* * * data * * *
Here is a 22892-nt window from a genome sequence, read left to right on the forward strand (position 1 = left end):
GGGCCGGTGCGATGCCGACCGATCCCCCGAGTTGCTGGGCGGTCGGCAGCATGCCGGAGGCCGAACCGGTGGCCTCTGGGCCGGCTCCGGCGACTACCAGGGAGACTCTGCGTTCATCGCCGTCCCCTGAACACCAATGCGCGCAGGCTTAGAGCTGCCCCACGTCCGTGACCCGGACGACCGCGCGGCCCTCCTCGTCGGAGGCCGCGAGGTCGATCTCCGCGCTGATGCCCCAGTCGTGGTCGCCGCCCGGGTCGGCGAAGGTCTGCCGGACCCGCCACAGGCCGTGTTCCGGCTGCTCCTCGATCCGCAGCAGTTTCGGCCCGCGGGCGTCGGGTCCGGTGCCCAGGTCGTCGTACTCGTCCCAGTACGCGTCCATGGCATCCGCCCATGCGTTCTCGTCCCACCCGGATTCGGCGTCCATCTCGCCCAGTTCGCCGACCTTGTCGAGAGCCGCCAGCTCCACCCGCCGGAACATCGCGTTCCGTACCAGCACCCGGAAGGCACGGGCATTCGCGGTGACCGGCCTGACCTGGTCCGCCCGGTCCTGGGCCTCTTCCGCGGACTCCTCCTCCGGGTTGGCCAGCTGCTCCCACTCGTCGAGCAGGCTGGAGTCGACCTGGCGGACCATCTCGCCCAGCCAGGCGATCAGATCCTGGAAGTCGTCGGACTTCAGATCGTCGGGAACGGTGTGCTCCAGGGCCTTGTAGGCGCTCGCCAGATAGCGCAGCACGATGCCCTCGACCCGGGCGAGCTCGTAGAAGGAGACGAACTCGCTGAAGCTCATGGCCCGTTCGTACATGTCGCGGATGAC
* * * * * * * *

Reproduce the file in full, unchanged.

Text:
Here is a 22892-nt window from a genome sequence, read left to right on the forward strand (position 1 = left end):
GGGCCGGTGCGATGCCGACCGATCCCCCGAGTTGCTGGGCGGTCGGCAGCATGCCGGAGGCCGAACCGGTGGCCTCTGGGCCGGCTCCGGCGACTACCAGGGAGACTCTGCGTTCATCGCCGTCCCCTGAACACCAATGCGCGCAGGCTTAGAGCTGCCCCACGTCCGTGACCCGGACGACCGCGCGGCCCTCCTCGTCGGAGGCCGCGAGGTCGATCTCCGCGCTGATGCCCCAGTCGTGGTCGCCGCCCGGGTCGGCGAAGGTCTGCCGGACCCGCCACAGGCCGTGTTCCGGCTGCTCCTCGATCCGCAGCAGTTTCGGCCCGCGGGCGTCGGGTCCGGTGCCCAGGTCGTCGTACTCGTCCCAGTACGCGTCCATGGCATCCGCCCATGCGTTCTCGTCCCACCCGGATTCGGCGTCCATCTCGCCCAGTTCGCCGACCTTGTCGAGAGCCGCCAGCTCCACCCGCCGGAACATCGCGTTCCGTACCAGCACCCGGAAGGCACGGGCATTCGCGGTGACCGGCCTGACCTGGTCCGCCCGGTCCTGGGCCTCTTCCGCGGACTCCTCCTCCGGGTTGGCCAGCTGCTCCCACTCGTCGAGCAGGCTGGAGTCGACCTGGCGGACCATCTCGCCCAGCCAGGCGATCAGATCCTGGAAGTCGTCGGACTTCAGATCGTCGGGAACGGTGTGCTCCAGGGCCTTGTAGGCGCTCGCCAGATAGCGCAGCACGATGCCCTCGACCCGGGCGAGCTCGTAGAAGGAGACGAACTCGCTGAAGCTCATGGCCCGTTCGTACATGTCGCGGATGAC